LA CROSSE, Wis. — The federal court judge presiding over Authenticom’s antitrust suit against CDK Global and Reynolds and Reynolds Co. today issued a seven-day stay of the preliminary injunction he confirmed on Friday.
On Friday, Judge James Peterson of the U.S. District for the Western District of Wisconsin declared that the DMS providers can’t prevent “Authenticom from using login credentials to provide data integration services for dealers who, as of May 1, 2017, had authorized Authenticom to provide data integration.” The two DMS providers filed notices of appeal with Seventh Circuit Court of Appeals on Monday.
In today’s order, Judge Peterson said he granted Reynolds’ request for a temporary stay pending the Court of Appeals for the Seventh Circuit’s decision on whether to hear the appeal. In the meantime, the court will evaluate the respective harms both DMS providers claimed they will suffer from his preliminary injunction.
“The court is not persuaded that defendants have demonstrated that Authenticom’s limited, closely monitored access will significantly increase cybersecurity risks,” Judge Peterson stated in his order, adding that the court did no grant the injunction as Authenticom had requested.
“The harms that the parties will face depend in large part on whether the Seventh Circuit will expedite defendants’ appeal,” he added. “If so, perhaps Authenticom can weather the stay. If not, a stay pending appeal will effectively eviscerate the preliminary injunction itself. This much is clear: justice will be served by a prompt decision.”
Authenticom’s directors filed suit against CDK and Reynolds on May 1, claiming the data-security measures undertaken by the two DMS providers have threatened its survival by limiting access to dealer data stored on their DMS offerings and may be in violation of the federal anti-monopoly Sherman Act.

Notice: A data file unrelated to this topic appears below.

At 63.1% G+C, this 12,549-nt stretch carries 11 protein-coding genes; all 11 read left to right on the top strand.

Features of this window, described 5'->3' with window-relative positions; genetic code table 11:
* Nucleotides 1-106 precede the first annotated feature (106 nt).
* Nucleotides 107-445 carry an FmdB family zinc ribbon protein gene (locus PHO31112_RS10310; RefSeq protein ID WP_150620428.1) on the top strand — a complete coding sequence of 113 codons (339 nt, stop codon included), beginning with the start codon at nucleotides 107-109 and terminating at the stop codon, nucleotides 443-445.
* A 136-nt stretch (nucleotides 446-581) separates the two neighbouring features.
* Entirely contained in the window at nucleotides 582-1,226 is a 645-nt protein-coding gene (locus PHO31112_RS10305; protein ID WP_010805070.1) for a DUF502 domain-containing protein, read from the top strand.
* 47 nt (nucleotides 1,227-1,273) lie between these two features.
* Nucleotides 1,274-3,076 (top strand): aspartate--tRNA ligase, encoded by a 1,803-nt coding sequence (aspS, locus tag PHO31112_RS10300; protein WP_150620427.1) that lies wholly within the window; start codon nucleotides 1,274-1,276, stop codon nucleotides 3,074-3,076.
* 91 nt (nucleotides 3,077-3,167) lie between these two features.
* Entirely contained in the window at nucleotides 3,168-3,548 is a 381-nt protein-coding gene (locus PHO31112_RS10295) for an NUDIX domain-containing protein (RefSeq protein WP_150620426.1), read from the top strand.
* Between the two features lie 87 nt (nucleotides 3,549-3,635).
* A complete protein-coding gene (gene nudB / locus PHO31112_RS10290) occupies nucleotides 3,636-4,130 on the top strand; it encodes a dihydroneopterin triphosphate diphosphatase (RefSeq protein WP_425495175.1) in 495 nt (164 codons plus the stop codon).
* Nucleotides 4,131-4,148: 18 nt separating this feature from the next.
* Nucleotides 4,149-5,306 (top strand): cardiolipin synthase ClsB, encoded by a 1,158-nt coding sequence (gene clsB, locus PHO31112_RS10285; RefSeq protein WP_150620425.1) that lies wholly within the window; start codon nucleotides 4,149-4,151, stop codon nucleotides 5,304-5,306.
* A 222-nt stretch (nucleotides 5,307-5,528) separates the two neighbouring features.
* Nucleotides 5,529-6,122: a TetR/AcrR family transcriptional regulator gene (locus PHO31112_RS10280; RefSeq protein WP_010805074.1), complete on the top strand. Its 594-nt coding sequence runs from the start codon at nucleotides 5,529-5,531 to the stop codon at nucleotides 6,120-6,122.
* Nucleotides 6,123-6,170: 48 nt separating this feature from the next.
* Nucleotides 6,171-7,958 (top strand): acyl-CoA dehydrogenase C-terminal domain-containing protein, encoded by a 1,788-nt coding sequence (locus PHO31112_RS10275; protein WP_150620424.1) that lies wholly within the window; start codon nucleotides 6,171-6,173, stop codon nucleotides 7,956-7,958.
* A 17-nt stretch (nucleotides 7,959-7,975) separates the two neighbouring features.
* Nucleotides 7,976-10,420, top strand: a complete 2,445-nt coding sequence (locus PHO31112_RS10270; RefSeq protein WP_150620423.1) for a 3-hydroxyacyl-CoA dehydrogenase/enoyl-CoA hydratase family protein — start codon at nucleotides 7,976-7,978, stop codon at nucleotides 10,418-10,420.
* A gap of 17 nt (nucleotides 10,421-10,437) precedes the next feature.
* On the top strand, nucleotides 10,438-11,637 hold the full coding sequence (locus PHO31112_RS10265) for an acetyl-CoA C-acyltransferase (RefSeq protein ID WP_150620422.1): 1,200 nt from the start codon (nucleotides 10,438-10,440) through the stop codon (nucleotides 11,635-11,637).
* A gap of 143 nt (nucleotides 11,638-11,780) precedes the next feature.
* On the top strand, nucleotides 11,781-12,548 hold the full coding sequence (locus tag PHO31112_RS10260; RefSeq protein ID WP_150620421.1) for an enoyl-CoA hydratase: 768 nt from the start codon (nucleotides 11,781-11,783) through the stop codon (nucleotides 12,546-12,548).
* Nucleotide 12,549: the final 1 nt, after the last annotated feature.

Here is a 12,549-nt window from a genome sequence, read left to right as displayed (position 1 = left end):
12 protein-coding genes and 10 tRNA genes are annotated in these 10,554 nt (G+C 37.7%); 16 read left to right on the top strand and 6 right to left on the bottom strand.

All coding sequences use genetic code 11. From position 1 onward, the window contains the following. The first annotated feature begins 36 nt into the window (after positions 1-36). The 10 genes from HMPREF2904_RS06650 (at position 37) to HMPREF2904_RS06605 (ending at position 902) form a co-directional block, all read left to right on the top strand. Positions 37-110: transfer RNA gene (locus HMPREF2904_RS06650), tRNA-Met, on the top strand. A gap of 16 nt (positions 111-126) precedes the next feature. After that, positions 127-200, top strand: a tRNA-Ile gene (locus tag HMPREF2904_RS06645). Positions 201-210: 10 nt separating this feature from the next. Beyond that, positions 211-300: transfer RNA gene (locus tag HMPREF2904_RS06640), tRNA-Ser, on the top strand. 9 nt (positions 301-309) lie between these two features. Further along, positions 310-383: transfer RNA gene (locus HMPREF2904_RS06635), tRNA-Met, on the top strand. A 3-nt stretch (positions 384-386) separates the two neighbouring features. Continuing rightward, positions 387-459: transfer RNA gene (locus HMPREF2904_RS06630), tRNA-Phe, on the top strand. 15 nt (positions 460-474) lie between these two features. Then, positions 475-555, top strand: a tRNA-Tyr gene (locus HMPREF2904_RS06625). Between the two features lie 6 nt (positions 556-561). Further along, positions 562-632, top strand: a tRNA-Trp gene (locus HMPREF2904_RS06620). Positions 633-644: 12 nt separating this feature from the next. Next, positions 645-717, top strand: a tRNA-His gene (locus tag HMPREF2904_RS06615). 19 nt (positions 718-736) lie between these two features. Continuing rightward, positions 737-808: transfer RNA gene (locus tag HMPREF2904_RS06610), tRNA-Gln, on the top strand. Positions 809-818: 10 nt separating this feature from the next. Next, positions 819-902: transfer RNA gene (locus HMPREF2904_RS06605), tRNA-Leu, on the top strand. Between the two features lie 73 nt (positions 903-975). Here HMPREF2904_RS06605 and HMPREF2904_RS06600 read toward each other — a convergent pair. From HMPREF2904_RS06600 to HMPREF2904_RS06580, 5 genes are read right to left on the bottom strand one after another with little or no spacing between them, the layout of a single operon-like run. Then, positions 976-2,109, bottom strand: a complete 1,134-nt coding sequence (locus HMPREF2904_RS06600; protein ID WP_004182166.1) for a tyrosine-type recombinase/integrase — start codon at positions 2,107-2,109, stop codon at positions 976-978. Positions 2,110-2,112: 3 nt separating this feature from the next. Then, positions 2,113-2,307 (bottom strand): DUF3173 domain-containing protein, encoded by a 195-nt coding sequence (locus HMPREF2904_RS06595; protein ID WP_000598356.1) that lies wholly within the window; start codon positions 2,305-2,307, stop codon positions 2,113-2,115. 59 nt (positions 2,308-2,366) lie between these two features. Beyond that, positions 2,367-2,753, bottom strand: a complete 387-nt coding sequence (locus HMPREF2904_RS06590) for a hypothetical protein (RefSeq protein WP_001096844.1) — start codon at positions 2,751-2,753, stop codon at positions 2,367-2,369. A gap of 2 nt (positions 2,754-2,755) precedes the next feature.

On July 17, the data integration provider was granted a preliminary injunction preventing the two software makers from blocking access to their DMS offerings while the case proceeds. The order called for all three parties to “agree on all terms of the injunctions” or submit “competing proposals” by July 21, effectively creating a framework by which Authenticom can — with deal authorization — continue to access data entered into CDK and Reynolds’ systems.
The day the deadline was set to expire, Reynolds filed a counterclaim accusing Authenticom of hacking into its system without permission to “scrape” and “extract” data, putting “at risk the millions of people whose [personally identifiable information] and other confidential data are jeopardized by ‘hostile’ integrators like Authenticom.”
When Peterson entered the final form of his preliminary injunction orders this past Friday, he also confirmed his prior ruling that CFK and Reynolds must stop blocking Authenticom from providing data services to dealers and vendors. Authenticom CEO Steve Cottrell called it a “stunning victory.”
“Today is another important step forward for Authenticom and the entire automobile industry as a whole,” Cottrell said. “As I said before, we look forward to providing secure, cost-effective, and reliable data integration services to our dealer and vendor customers, finally without the threat of being hindered by CDK’s and Reynolds’s anticompetitive conduct.”
In a statement announcing its intent to appeal Friday’s ruling, CDK Global said that while the preliminary injunction doesn’t give Authenticom “free reign to maximize its business as it sees fit,” the firm believes “that preventing hostile access is the best way to preserve the integrity of our systems and the security of our customers’ data.”
“We will continue to defend ourselves vigorously against Authenticom’s meritless compliant,” the company added.